2017 Edition 5 Best Travel Cameras – Make Better Photos

The best travel camera depends on the type of traveller. Do you travel light like a nun or pack everything but your PlayStation? It also depends if you want to photograph the milky way (you’ll need a tripod also for this) or capture underwater action. There’s no one-size-fits-all, but cameras come with several features that can improve your travel photography lifestyle.

5 Best Travel Cameras

1. Olympus OM-D E-M5 Mark II
2. Sony Alpha α6000 E-mount
3. Canon EOS 6D DSLR Full-Frame
4. GoPro Hero 5 Black
5. Samsung Galaxy S7 Front and Rear Cameras

Remember, sometimes the best camera is the one you have and could be your phone.

1. Olympus OM-D E-M5 Mark II

Olympus OM-D E-M5 Mark II travel camera

16.MP MOS micro four-thirds sensor, weatherproof, built-in image stabilization, built-in Wi-FI

The OM-D E-M5 Mark II is Olympus’ flagship mirrorless camera. It has built-in, 5-axis image stabilization technology. This allows image stabilization regardless of the lens. The ultrasonic dust-reduction system allows you to change lens in dusty conditions without worrying about debris ruining the image sensor.

Pros: weatherproof, internal intervalometer (time-lapse), lightweight (469 g), RAW

Cons: battery life, no 4K video, noisy high-ISO images

2. Sony α6000 E-mount

Sony Alpha a6000 camera

24MP APS-C Exmor APS HD CMOS Sensor, BIONZ X image processor, built-in Wi-Fi, fast autofocus

The Sony Alpha α6000 is considered an advanced amateur camera by Sony. Its BIONZ X image processing engine reduces noise and corrects the texture and detail in an image. These saves time with post-processing or skip post and upload the photos directly to social media. It has an APS-C sensor (larger than Olympus’ Mark II micro four-thirds) which is pretty good for a low-cost camera.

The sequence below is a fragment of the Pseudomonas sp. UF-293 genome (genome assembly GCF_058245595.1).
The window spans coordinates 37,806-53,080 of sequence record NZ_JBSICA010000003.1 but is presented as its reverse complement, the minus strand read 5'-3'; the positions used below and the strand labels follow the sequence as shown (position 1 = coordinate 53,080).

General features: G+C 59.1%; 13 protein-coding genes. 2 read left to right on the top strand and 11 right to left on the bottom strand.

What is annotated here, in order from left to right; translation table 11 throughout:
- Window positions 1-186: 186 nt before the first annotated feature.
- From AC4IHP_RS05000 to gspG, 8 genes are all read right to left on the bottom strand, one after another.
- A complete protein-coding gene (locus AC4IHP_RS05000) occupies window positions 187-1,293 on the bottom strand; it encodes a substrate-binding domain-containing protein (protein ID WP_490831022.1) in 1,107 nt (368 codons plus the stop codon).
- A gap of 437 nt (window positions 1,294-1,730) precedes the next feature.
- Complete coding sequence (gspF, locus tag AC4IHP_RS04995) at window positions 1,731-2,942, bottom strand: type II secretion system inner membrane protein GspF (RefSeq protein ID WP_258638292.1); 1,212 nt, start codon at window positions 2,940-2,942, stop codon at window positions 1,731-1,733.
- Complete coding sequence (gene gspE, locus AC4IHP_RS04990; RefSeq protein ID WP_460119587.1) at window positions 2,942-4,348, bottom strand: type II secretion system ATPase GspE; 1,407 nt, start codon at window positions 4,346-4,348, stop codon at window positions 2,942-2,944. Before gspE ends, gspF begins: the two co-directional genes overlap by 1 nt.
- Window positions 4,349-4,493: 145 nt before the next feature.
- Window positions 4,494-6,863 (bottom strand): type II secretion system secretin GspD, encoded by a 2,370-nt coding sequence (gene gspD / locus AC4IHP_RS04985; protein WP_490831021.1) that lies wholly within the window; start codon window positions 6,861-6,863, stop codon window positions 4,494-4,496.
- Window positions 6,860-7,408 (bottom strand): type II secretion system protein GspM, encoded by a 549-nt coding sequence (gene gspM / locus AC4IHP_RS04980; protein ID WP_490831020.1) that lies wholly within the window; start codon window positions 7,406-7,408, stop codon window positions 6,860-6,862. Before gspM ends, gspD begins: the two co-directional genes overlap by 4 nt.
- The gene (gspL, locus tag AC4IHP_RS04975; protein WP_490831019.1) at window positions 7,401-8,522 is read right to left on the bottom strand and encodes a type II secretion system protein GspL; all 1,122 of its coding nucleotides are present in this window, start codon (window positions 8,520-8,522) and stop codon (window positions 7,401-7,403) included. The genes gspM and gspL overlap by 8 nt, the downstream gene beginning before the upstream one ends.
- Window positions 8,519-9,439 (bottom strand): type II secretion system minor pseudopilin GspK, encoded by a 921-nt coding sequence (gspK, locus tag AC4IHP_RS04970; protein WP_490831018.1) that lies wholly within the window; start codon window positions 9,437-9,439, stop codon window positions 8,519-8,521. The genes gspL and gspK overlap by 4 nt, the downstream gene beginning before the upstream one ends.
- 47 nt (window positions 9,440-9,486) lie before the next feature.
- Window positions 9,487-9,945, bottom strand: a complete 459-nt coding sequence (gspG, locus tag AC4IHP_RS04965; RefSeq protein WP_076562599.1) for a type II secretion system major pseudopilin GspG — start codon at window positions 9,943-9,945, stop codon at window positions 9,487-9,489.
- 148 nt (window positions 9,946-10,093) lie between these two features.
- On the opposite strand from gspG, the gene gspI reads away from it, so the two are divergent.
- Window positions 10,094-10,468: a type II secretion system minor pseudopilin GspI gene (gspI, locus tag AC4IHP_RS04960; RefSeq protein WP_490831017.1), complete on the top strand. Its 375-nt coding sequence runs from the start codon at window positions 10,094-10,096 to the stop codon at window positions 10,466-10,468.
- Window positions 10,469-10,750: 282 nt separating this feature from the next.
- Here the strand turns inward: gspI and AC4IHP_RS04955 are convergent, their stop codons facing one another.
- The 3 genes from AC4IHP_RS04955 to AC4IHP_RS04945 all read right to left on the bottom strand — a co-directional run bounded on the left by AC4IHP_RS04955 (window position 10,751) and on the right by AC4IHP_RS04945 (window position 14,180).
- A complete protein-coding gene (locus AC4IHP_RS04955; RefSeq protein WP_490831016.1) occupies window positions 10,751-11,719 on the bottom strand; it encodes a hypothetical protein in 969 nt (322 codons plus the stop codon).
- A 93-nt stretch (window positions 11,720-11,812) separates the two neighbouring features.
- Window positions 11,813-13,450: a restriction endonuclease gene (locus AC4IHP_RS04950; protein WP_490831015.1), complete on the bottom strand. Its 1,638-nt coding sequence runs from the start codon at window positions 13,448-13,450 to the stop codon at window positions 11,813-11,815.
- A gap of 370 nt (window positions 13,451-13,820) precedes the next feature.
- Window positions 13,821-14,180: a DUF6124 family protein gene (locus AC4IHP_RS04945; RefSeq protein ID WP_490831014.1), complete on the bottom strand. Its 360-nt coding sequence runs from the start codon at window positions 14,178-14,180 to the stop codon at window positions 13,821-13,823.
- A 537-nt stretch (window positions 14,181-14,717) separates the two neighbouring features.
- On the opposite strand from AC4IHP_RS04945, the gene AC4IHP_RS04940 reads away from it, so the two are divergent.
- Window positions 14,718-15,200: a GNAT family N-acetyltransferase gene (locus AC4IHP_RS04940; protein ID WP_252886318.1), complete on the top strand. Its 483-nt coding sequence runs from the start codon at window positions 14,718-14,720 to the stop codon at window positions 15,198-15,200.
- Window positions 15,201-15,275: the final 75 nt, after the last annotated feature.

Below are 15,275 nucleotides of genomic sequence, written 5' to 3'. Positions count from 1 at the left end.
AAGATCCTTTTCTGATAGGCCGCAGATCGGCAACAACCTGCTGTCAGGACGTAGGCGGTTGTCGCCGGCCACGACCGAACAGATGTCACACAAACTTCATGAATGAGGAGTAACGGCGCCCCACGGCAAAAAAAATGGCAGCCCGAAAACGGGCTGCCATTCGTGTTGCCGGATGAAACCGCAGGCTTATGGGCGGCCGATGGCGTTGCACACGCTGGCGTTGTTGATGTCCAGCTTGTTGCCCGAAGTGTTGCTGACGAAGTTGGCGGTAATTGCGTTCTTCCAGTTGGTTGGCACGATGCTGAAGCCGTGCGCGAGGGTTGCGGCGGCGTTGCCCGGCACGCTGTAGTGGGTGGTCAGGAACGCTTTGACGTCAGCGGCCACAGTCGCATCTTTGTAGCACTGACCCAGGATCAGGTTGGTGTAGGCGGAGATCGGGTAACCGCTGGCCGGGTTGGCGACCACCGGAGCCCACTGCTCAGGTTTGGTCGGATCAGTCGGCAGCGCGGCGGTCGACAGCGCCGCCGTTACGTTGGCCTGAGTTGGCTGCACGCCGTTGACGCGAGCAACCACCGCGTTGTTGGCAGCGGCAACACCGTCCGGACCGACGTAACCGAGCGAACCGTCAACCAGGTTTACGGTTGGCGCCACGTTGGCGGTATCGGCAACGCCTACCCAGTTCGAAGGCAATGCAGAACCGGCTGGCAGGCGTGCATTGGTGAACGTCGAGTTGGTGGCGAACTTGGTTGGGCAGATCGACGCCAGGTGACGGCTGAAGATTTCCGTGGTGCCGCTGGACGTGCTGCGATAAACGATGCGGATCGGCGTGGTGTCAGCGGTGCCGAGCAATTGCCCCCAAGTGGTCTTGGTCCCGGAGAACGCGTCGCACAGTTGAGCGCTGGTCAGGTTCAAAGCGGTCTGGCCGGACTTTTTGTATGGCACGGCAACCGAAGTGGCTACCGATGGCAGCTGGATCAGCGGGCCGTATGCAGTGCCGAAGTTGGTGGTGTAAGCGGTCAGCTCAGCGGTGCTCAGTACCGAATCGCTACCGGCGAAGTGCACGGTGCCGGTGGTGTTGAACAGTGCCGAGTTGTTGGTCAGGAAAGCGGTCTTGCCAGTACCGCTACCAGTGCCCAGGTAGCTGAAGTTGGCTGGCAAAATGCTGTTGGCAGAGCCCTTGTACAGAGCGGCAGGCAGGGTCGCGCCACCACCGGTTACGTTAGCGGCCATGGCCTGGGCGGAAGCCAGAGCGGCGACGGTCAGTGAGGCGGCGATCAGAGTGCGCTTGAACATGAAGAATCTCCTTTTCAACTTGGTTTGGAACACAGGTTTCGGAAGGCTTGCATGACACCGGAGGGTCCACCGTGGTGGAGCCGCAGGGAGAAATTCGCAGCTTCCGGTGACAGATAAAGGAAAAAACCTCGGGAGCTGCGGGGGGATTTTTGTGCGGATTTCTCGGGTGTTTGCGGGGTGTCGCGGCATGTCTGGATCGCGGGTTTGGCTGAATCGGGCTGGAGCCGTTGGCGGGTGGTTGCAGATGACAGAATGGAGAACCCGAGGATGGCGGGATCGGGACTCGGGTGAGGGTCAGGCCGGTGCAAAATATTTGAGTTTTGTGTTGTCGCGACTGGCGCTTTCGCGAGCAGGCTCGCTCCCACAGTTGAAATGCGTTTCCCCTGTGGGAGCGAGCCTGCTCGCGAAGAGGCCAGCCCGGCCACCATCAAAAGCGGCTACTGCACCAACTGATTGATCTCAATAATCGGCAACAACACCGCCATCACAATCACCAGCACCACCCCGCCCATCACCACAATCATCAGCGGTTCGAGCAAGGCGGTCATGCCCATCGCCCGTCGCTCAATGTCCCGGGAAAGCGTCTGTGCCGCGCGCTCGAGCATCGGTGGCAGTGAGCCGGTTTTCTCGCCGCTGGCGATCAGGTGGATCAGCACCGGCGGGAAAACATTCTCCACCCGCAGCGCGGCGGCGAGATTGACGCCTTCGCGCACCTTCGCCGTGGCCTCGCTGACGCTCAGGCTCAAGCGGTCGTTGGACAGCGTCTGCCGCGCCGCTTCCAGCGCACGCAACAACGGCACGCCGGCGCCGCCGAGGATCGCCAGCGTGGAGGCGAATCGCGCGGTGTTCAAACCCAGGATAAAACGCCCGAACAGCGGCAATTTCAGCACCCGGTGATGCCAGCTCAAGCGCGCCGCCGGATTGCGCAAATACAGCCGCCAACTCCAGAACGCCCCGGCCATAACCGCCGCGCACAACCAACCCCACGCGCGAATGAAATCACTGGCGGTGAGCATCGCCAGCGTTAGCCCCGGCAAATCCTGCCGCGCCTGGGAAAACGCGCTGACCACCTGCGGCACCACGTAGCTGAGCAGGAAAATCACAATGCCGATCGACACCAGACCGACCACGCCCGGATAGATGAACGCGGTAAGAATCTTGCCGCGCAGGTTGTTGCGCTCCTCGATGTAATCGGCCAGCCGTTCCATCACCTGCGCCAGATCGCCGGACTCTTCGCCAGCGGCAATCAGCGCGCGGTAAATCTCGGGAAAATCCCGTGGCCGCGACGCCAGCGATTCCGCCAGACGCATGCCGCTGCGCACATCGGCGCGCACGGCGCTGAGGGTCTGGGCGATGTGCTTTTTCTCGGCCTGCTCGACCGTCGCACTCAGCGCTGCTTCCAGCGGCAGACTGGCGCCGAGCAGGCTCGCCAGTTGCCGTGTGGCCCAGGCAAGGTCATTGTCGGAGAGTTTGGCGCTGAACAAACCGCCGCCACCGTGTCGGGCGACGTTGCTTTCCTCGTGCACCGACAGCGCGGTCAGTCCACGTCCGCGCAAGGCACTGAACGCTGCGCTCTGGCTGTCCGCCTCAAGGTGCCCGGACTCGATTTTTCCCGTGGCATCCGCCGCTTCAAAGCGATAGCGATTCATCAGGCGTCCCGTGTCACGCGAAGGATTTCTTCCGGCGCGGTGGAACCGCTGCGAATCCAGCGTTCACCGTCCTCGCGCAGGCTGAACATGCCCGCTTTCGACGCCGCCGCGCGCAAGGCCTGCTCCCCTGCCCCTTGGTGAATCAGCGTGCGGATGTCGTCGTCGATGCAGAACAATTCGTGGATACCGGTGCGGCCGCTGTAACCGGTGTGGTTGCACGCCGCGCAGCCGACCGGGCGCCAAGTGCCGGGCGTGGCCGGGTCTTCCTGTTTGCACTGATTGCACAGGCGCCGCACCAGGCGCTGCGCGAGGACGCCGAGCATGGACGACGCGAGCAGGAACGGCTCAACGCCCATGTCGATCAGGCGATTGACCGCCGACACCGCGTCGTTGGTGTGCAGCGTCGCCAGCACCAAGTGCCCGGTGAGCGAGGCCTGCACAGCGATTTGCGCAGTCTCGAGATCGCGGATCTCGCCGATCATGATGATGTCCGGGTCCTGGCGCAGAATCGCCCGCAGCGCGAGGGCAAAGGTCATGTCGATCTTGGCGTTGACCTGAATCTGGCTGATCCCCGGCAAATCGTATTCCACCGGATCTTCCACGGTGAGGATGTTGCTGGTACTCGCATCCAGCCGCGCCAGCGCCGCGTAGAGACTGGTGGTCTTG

Pros: 24MP APS-C Exmor sensor, fast autofocus, upload to social from camera, RAW

Cons: limited amounts of lenses, not weather-resistant, battery life

3. Canon EOS 6D DSLR Full-Frame

Canon 6D full-frame camera

20MP Full-Frame CMOS Sensor, DIGIC 5+ image processor built-in Wi-Fi and GPS

The 6D is Canon’s entry-level professional camera. It has a 20MP full-frame CMOS sensor and a DIGIC 5+ image processor to capture vivid travel photos. The 6D has built-in HDR function for those who don’t want to post-process but still want the quality of high dynamic range.  It comes with GPS for tracking photos taken in remote locations.

Pros:  built-in Wi-Fi and GPS, RAW, full-frame sensor, wide range of lenses

Cons: size and weight, no built-in flash, questionable weather-resistant quality

4. GoPro Hero 5 Black

taking photo underwater if GoPro 5 black during travel

RAW, 12MP, waterproof, 4k video

GoPro is more popular for videos than photos. There previous versions didn’t yield high-quality photos until the release of the GoPro 5 Black.  The newest version allows 12 MP RAW capture (wide-angle only) which produces higher quality images after post-production. The most attractive feature of the GoPro 5 is its ruggedness and waterproof feature. It now takes HDR images. The GoPro is still the king of selfies.

Pros: durable (better with housing), RAW, 4k video, voice control

Cons: no image stabilization, distortion (correct it with Lightroom), no zoom

5. Samsung Galaxy S7 Front and Rear Cameras

Samsung Galaxy S7 cameras

12MP rear camera, 5MP front camera, water-resistant, image stabilization

Many people already have a camera: their camera phones. The Galaxy S7 is a water and dust resistant phone that takes great low-light photos because of its F1.7 aperture lens and larger 1.4 µm larger pixels on its Sony IMX260 sensor. The rear camera is 12 MP while the front is 5 MP. The S7 is better than the iPhone at taking wide-angle selfies (no selfie stick required). Using a camera phone is the faster way to share photos online.

Pros: compact, water-resistant, use it for just about anything, front and rear cameras

Cons: small image sensor, image quality and sharpness not as great as semi-pro cameras

Mirrorless Camera Systems and Travel Photography

Mirrorless, interchangeable-lens cameras are receiving a lot of attention for travel photography. As the name indicates, the body doesn’t have a mirror. This allows mirrorless cameras to have the same features and qualities of a DSLR camera minus the size and weight. Many travel photographers find the extra weight of a DSLR uncomfortable and prefer mirrorless. It’s also easier to hide a mirrorless camera from prying eyes.